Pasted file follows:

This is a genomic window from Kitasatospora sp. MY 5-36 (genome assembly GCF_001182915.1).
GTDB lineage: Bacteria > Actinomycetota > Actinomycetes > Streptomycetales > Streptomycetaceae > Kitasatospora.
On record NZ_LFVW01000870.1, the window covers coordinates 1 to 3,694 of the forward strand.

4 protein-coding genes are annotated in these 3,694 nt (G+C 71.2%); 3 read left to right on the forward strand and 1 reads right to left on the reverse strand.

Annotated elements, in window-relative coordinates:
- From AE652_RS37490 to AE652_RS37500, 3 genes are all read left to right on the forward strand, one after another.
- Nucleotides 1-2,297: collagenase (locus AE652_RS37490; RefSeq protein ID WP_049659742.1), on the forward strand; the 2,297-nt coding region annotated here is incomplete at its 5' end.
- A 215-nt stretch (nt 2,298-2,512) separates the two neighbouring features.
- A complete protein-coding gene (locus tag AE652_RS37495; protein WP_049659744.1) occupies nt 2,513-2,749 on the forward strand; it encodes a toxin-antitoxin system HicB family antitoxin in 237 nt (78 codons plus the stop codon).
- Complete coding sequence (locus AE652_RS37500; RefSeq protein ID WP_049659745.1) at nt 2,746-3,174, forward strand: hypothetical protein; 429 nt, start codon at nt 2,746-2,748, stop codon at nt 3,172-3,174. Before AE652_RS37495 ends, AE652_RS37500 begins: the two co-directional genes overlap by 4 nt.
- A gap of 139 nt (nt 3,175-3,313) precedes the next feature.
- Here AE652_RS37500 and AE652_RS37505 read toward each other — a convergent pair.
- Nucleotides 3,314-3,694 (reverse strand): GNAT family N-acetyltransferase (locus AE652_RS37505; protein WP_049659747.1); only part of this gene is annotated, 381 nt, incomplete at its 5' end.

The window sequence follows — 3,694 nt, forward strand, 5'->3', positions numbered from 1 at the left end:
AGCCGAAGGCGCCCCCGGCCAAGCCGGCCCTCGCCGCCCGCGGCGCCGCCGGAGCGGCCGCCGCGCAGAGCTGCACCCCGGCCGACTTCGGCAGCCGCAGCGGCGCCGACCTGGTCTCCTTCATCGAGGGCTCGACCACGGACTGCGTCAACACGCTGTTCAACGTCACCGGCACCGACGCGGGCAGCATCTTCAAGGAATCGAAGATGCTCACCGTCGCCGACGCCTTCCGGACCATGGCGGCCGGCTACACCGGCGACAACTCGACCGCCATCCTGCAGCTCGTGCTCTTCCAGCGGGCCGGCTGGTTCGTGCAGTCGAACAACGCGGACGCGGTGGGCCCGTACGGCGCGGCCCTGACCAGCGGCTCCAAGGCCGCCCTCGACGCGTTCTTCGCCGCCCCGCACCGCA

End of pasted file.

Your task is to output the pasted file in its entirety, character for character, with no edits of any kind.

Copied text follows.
This is a genomic window from Kitasatospora sp. MY 5-36 (genome assembly GCF_001182915.1).
GTDB lineage: Bacteria > Actinomycetota > Actinomycetes > Streptomycetales > Streptomycetaceae > Kitasatospora.
On record NZ_LFVW01000870.1, the window covers coordinates 1 to 3,694 of the forward strand.

4 protein-coding genes are annotated in these 3,694 nt (G+C 71.2%); 3 read left to right on the forward strand and 1 reads right to left on the reverse strand.

Annotated elements, in window-relative coordinates:
- From AE652_RS37490 to AE652_RS37500, 3 genes are all read left to right on the forward strand, one after another.
- Nucleotides 1-2,297: collagenase (locus AE652_RS37490; RefSeq protein ID WP_049659742.1), on the forward strand; the 2,297-nt coding region annotated here is incomplete at its 5' end.
- A 215-nt stretch (nt 2,298-2,512) separates the two neighbouring features.
- A complete protein-coding gene (locus tag AE652_RS37495; protein WP_049659744.1) occupies nt 2,513-2,749 on the forward strand; it encodes a toxin-antitoxin system HicB family antitoxin in 237 nt (78 codons plus the stop codon).
- Complete coding sequence (locus AE652_RS37500; RefSeq protein ID WP_049659745.1) at nt 2,746-3,174, forward strand: hypothetical protein; 429 nt, start codon at nt 2,746-2,748, stop codon at nt 3,172-3,174. Before AE652_RS37495 ends, AE652_RS37500 begins: the two co-directional genes overlap by 4 nt.
- A gap of 139 nt (nt 3,175-3,313) precedes the next feature.
- Here AE652_RS37500 and AE652_RS37505 read toward each other — a convergent pair.
- Nucleotides 3,314-3,694 (reverse strand): GNAT family N-acetyltransferase (locus AE652_RS37505; protein WP_049659747.1); only part of this gene is annotated, 381 nt, incomplete at its 5' end.

The window sequence follows — 3,694 nt, forward strand, 5'->3', positions numbered from 1 at the left end:
AGCCGAAGGCGCCCCCGGCCAAGCCGGCCCTCGCCGCCCGCGGCGCCGCCGGAGCGGCCGCCGCGCAGAGCTGCACCCCGGCCGACTTCGGCAGCCGCAGCGGCGCCGACCTGGTCTCCTTCATCGAGGGCTCGACCACGGACTGCGTCAACACGCTGTTCAACGTCACCGGCACCGACGCGGGCAGCATCTTCAAGGAATCGAAGATGCTCACCGTCGCCGACGCCTTCCGGACCATGGCGGCCGGCTACACCGGCGACAACTCGACCGCCATCCTGCAGCTCGTGCTCTTCCAGCGGGCCGGCTGGTTCGTGCAGTCGAACAACGCGGACGCGGTGGGCCCGTACGGCGCGGCCCTGACCAGCGGCTCCAAGGCCGCCCTCGACGCGTTCTTCGCCGCCCCGCACCGCA